25 Years in HIV/AIDS: Much Progress, but No Cure

In the past quarter century, knowledge of AIDS has increased dramatically.

ByABC News
December 24, 2009, 12:03 PM

Dec. 26, 2009— -- It's 1984. A 20-year-old homosexual man walks into the clinic complaining of swollen glands.

It could well be a death sentence.

It is only three years since the first handful of cases of what would come to be known as acquired immune deficiency syndrome (AIDS) were described. Little is known about it -- how it's transmitted, if it's transmitted, who's at risk -- all are questions still under discussion.

For doctors on the front lines, "you knew what they had, and it was terrible," says Dr. Philip Berger, now chief of family and community medicine at St. Michael's Hospital in Toronto.

In 1984, Berger was one of the first doctors in Toronto treating patients with the new syndrome. He couldn't test for HIV -- it had just been established as the cause of the syndrome and there were no tests. He had no drugs to cure or even slow the disease. He couldn't advise on precautions, because it still wasn't completely clear how the disease was transmitted. Indeed, some researchers still argued it wasn't an infectious disease at all, but a result of over-use of party drugs such as amyl nitrate.

The armamentarium, Berger says, was terribly limited:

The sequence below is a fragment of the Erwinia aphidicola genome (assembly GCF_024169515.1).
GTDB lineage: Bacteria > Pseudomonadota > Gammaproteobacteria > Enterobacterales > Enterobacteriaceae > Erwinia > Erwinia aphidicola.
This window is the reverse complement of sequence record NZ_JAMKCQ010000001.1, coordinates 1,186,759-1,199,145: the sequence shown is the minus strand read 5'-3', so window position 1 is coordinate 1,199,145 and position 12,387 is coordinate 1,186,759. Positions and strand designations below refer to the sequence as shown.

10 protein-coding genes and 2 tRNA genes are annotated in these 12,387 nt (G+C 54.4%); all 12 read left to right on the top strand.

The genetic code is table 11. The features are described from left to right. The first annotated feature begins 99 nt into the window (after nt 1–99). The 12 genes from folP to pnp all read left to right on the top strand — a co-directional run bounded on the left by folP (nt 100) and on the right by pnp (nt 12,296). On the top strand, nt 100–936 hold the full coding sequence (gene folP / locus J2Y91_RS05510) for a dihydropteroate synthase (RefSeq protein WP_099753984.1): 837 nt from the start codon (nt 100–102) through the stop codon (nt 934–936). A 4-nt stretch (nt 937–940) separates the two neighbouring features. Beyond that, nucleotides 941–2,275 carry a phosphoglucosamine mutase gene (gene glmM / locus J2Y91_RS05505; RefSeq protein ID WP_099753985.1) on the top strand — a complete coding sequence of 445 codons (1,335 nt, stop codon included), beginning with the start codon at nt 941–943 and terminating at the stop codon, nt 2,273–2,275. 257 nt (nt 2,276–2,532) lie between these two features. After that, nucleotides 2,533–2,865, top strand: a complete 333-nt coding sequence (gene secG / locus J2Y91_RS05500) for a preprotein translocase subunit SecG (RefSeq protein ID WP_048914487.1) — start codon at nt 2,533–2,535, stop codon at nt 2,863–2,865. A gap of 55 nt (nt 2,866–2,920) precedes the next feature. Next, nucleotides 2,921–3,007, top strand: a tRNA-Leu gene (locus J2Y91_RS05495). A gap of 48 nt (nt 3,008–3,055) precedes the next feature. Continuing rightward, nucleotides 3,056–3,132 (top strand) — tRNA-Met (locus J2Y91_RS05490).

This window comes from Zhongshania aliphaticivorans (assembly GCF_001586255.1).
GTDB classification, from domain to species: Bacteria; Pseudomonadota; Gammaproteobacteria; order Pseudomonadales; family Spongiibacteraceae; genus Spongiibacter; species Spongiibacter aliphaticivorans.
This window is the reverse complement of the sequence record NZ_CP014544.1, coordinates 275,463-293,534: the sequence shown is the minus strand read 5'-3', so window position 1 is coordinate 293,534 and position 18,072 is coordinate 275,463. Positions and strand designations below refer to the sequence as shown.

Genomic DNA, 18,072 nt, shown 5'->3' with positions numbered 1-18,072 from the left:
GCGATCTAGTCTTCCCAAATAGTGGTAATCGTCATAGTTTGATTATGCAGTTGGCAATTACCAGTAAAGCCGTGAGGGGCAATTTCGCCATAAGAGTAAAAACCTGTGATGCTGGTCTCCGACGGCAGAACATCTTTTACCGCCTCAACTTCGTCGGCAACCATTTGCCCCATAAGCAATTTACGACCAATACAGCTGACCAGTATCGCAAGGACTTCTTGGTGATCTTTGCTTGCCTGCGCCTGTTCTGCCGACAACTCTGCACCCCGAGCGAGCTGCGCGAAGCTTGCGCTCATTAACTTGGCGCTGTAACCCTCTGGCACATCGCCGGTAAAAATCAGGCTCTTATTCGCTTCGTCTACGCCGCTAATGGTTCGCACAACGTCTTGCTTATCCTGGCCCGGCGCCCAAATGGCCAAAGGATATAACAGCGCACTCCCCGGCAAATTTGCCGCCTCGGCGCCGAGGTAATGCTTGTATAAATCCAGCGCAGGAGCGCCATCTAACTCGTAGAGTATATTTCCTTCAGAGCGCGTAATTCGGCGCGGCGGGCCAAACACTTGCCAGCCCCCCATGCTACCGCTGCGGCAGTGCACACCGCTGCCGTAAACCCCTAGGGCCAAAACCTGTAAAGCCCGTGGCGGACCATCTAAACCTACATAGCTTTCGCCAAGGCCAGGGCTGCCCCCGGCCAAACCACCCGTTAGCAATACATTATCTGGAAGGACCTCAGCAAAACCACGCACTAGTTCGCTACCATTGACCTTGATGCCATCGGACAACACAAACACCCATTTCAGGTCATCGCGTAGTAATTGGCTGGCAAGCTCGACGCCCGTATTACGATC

"You could be available, and you could be kind."

But that was it. During that early period of what has now become a pandemic, it seemed nothing could halt the inevitable. Patients with AIDS died, usually within a few years of diagnosis.

The prognosis depended on the initial diagnosis, according to Dr. John Bartlett, chief of infectious diseases at Johns Hopkins University. A patient with one of the more advanced opportunistic illnesses -- Pneumocystis carinii pneumonia, say, or Kaposi's sarcoma -- would have a year or so.

"If they had swollen glands, it might be the acute antiretroviral syndrome, and then they would live a bit longer," Bartlett says. "But they would die."

And there was essentially nothing to be done. "It was all temporizing," Bartlett says.

Contrast that with 2009.

Today, if a young homosexual man walks into a clinic with swollen glands, he'll first be tested for HIV, possibly with a rapid test that delivers results within a few hours or even -- with the latest technology -- in a few minutes.